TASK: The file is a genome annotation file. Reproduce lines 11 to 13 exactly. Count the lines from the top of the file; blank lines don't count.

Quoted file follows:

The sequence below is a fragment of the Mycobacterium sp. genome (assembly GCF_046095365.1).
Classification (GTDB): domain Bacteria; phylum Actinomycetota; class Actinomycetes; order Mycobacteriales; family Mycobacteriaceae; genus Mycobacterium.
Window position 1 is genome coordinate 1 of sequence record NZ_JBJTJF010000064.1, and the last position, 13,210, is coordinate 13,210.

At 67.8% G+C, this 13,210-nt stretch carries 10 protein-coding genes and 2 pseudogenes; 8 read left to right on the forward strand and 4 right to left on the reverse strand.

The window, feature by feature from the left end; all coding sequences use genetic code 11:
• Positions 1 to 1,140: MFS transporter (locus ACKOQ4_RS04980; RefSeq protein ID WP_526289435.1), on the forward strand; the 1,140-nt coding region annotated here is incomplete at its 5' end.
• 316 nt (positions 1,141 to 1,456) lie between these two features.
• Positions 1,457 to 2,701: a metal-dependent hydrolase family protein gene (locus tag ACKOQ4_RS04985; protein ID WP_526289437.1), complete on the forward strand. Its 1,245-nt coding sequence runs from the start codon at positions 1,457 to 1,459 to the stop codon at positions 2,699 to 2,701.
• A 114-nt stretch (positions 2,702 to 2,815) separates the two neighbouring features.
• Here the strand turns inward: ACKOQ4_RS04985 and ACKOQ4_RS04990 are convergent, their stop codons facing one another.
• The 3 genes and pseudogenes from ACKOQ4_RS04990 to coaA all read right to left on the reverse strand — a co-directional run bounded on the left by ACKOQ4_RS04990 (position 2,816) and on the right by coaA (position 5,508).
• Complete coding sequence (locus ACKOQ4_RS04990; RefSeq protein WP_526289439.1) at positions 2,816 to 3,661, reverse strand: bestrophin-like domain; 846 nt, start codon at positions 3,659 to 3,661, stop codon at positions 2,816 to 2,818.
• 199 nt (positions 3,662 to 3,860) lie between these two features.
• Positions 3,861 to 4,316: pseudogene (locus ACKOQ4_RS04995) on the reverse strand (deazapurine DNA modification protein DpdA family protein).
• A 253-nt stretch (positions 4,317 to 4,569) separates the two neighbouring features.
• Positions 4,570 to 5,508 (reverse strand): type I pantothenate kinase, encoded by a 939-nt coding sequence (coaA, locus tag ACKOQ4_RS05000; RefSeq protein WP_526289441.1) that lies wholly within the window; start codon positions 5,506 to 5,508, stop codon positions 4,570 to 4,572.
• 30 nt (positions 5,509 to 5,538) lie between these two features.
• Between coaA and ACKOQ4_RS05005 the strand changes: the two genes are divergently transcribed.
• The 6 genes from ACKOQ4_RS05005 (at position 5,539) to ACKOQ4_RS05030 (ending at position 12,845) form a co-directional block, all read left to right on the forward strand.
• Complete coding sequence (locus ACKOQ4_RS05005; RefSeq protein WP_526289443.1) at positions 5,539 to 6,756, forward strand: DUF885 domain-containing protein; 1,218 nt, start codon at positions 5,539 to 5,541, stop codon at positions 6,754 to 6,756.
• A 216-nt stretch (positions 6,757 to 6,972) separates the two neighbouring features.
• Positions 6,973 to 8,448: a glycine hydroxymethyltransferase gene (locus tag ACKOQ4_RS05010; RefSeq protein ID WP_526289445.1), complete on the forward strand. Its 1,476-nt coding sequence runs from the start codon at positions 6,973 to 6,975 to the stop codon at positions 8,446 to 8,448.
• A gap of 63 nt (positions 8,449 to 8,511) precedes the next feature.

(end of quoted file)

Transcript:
• The 3 genes and pseudogenes from ACKOQ4_RS04990 to coaA all read right to left on the reverse strand — a co-directional run bounded on the left by ACKOQ4_RS04990 (position 2,816) and on the right by coaA (position 5,508).
• Complete coding sequence (locus ACKOQ4_RS04990; RefSeq protein WP_526289439.1) at positions 2,816 to 3,661, reverse strand: bestrophin-like domain; 846 nt, start codon at positions 3,659 to 3,661, stop codon at positions 2,816 to 2,818.
• 199 nt (positions 3,662 to 3,860) lie between these two features.